With this test in mind, the Court concluded that Blueberry’s treaty rights (in particular their ability to hunt, fish and trap within the territories) had been significantly or meaningfully diminished when viewed within the way of life in which these rights are grounded. The Province did not demonstrate that the infringement of treaty rights had been justified.
C. The Province did not diligently implement the treaty
The Court determined the Province has failed to diligently implement Treaty 8 by failing to: implement permanent and binding protections for treaty rights; provide decision makers with direction on upholding or implementing treaty rights; and respond to Blueberry’s repeated assertions that the Province was breaching Treaty 8 by failing to consider cumulative effects.
In reaching this conclusion, the Court considered the extensive evidence introduced, by both Blueberry and the Province, with respect to the provincial regulation of natural resource development, the impact of Economic Benefits Agreements (EBA), and the ongoing development of a provincial cumulative effects framework.
The Court considered the impact of EBAs between Blueberry and the Province. The Province attempted to rely on the fact that Blueberry had previously entered into an EBA with the Province and had, between 2006 and 2013, received over C$18‑million in funding as a result of industrial development within its territory. However, in comparison to the C$100 - $175‑million the Province earned annually from the same activities, the Court concluded that such agreements did not indicate Blueberry’s support.
The Province attempted to rely heavily on a cumulative effects assessment framework that has been under development since 2012. The Court determined this framework was of limited impact because of its delayed development. In addition to this, the framework that has been developed to date did not set out thresholds beyond which decision makers should take action to address cumulative effects.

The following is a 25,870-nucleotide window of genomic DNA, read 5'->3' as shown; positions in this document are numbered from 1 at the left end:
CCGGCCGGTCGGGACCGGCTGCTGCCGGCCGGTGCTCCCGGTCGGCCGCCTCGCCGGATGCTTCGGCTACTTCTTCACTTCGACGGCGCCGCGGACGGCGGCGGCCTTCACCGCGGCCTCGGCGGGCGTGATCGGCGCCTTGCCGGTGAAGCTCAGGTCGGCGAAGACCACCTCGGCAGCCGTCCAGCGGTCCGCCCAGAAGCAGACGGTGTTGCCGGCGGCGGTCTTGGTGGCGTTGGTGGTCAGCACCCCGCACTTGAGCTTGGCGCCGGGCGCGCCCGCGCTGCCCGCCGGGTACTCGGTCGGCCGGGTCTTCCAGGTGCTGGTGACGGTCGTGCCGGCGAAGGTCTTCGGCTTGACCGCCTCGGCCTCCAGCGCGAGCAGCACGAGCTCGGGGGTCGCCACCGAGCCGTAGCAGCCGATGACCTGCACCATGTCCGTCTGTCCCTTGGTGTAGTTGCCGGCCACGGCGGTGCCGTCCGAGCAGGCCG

The evidence also demonstrated that the Province had been aware of Blueberry’s concerns with respect to cumulative effects since at least 2012 and had made no meaningful attempt to address Blueberry’s concerns. In fact, the Court found “a persistent pattern of redirection on the part of government officials” in response to these concerns.
Ultimately, the Court issued the following declarations:
The Province has breached its obligations to Blueberry under Treaty 8;
The Province has unjustifiably infringed Blueberry’s treaty rights by permitting the cumulative impacts of industrial development such that it has meaningfully diminished Blueberry’s ability to exercise its treaty rights;
The Province may not continue to authorize activities that breach Treaty 8 or that unjustifiably infringe Blueberry’s treaty rights; and
Blueberry and the Province must consult and negotiate for the purpose of establishing timely enforceable mechanisms to assess and manage the cumulative impact of industrial development on Blueberry’s treaty rights.
The Court suspended the declaration in paragraph 3 for six months to allow the Province to negotiate with Blueberry.
The text and historical context of Treaty 8 is similar to other numbered treaties negotiated across large portions of Canada, from northern Ontario to B.C. and into the territories. Each of the numbered treaties include a “taking up” right on the part of the Crown to use lands in a manner similar to Treaty 8, provided the taking-up does not leave the Indigenous treaty rights holder with no meaningful ability to exercise those rights. In areas of high industrial development subject to historic numbered treaties, Indigenous groups are actively challenging those limits on the basis of cumulative effects.
While it remains to be seen how the Province will respond to Yahey, particularly in light of its commitment to implementing the UN Declaration on the Rights of Indigenous Peoples, the decision represents the first time a court has found that cumulative effects can result in the infringement of historic treaty rights. This is a significant decision given the potential implications for litigation elsewhere in Canada. There is little question that the issues raised in Yahey will be considered by the Supreme Court of Canada at some stage. In the meantime, courts elsewhere will no doubt look to Yahey for guidance on this evolving issue.
For more information, please contact:
Sam Adkins 604-631-3393
Rochelle Collette 604-631-3379
Sabrina Spencer 604-631-3364
or any other member of our Indigenous group.